The plan is created from the marked description list. Start with a fresh sheet of paper and write "PLAN" on the top. Write the word "GIVEN" on the next line, followed by all of the items marked with a dash on the description list. Skip a line and write "To Do". For each item in your description list marked with a star, write that item in your PLAN, followed by a few sentences describing how that particular point can be had. Continue the process with the items marked with a cross, but expect to write a paragraph or two about each one. If, during the process of writing out this part of the plan, an item appears to be far more difficult than expected, change its star or cross to a bang on the description list and cross it out of the plan for now.

At this point, you should have a description list describing the object of desire, and a plan which describes most, if not all, of the things you need to do to get what you want. Anything in your description list marked impossible (with a bang) should become the object of serious meditation. Ask yourself if this item is really part of what you want. Ask yourself why it is impossible and try to find a way for it to become possible. Ultimately, each such item can be broken down like your main object of your desire as a separate process.

Do your plan

Up until now, this method has required little or no effort from the participant other than a good amount of thinking and writing. Unless this last step is taken, all the above preparation will be for naught. This is where you go down your PLAN and do those things that you know will bring you closer to where you want to be. You do not need to wait until your plan is complete to begin doing it. It's easier to do the simple things first, anyway, and that rapid reinforcement of simple goals met gives one motivation to complete the full task, making even the more difficult tasks seem easier as one goes along. Actually working on the plan is incentive to finish writing it, as well.

Once you've begun writing your plan, try to read it out loud each morning. As you accomplish each item on the list, cross it out on the plan. Try to keep a record of what you do to accomplish each task, how it went, and what its results were. Periodically review your progress and decide if you need to change some aspect of your approach.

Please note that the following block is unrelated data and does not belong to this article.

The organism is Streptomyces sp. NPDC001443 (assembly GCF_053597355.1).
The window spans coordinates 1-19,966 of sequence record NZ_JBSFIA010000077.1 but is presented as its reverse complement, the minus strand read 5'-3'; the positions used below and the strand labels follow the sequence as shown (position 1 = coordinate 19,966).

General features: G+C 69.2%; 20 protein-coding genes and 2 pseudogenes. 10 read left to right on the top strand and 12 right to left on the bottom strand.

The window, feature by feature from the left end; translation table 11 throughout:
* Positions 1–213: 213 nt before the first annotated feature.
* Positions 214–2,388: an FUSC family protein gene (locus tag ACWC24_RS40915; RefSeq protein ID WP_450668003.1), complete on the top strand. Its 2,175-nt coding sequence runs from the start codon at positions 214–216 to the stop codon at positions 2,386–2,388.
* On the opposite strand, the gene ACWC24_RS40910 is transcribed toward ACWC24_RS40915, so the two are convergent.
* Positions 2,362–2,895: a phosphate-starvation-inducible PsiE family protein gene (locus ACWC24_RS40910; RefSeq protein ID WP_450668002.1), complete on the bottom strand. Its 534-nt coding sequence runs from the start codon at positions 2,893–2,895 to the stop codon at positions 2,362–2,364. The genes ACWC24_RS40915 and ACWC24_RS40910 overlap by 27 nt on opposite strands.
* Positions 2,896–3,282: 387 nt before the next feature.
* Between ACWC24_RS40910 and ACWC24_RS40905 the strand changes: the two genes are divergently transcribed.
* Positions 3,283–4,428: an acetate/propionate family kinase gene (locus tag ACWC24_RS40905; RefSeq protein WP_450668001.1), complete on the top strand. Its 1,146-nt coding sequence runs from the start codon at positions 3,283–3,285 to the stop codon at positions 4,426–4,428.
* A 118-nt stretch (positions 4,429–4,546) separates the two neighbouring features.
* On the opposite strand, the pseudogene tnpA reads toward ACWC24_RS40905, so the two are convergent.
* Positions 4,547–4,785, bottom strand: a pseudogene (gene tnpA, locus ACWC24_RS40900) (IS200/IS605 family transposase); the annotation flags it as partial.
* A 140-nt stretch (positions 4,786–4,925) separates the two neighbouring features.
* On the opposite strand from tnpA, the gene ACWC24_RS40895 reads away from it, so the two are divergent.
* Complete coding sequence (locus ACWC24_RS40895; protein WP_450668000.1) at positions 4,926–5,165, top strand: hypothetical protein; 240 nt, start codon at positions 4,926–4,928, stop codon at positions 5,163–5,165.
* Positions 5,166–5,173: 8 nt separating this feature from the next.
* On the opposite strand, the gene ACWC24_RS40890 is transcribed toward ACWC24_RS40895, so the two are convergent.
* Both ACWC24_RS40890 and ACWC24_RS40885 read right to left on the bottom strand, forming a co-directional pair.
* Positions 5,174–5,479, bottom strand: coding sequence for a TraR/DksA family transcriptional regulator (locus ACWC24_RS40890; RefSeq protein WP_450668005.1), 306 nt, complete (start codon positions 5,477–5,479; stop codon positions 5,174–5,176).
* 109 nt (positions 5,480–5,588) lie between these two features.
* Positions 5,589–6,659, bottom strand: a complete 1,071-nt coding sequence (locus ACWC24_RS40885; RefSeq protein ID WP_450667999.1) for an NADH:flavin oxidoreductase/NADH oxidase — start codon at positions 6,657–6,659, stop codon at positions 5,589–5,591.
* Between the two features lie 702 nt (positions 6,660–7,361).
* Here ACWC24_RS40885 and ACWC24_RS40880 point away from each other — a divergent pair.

As time wears on, the action items in your plan may change. Desired items can fall away and be replaced by other items, so if the description list changes, it should follow that the PLAN would change appropriately. Should your plan take a long time to complete, you can expect it to change frequently. Like life.

If you find yourself midway through your plan without any motivation to complete it, go through the whole process again from where you are. Sometimes it helps to take stock of your current position, to reaffirm that this is what you want or to give yourself the chance to decide that it's not really what you want. It's okay to do this. It is better to quit when you realize you should than to spend time and energy proceeding towards something you don't really want.


There's no final exam on this method, no place to go prove that you have made it all the way through. Its only proof is in its implementation. When you get to the end of your plan, you either have what you wanted or you have decided that it wasn't something you wanted. Either way, the desire for something will be satiated. Any energy spent this way will be used constructively, encouraging self-understanding. And the more you understand about yourself now, the easier it will be to make yourself happy later.